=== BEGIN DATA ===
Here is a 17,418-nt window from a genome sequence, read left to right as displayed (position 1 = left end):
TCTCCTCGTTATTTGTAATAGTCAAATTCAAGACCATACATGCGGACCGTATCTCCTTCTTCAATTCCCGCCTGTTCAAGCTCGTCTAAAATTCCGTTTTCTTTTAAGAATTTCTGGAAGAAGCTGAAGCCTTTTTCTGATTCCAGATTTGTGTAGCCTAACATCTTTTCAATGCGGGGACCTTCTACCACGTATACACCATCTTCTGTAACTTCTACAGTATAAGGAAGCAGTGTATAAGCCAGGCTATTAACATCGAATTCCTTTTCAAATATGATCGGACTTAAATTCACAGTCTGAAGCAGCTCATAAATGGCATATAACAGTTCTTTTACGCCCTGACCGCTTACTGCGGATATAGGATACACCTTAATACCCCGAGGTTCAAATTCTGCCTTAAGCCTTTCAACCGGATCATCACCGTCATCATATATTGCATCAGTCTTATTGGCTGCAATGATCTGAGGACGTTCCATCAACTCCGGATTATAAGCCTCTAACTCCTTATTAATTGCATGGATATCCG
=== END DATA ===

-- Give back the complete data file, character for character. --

Here is a 17,418-nt window from a genome sequence, read left to right as displayed (position 1 = left end):
TCTCCTCGTTATTTGTAATAGTCAAATTCAAGACCATACATGCGGACCGTATCTCCTTCTTCAATTCCCGCCTGTTCAAGCTCGTCTAAAATTCCGTTTTCTTTTAAGAATTTCTGGAAGAAGCTGAAGCCTTTTTCTGATTCCAGATTTGTGTAGCCTAACATCTTTTCAATGCGGGGACCTTCTACCACGTATACACCATCTTCTGTAACTTCTACAGTATAAGGAAGCAGTGTATAAGCCAGGCTATTAACATCGAATTCCTTTTCAAATATGATCGGACTTAAATTCACAGTCTGAAGCAGCTCATAAATGGCATATAACAGTTCTTTTACGCCCTGACCGCTTACTGCGGATATAGGATACACCTTAATACCCCGAGGTTCAAATTCTGCCTTAAGCCTTTCAACCGGATCATCACCGTCATCATATATTGCATCAGTCTTATTGGCTGCAATGATCTGAGGACGTTCCATCAACTCCGGATTATAAGCCTCTAACTCCTTATTAATTGCATGGATATCCG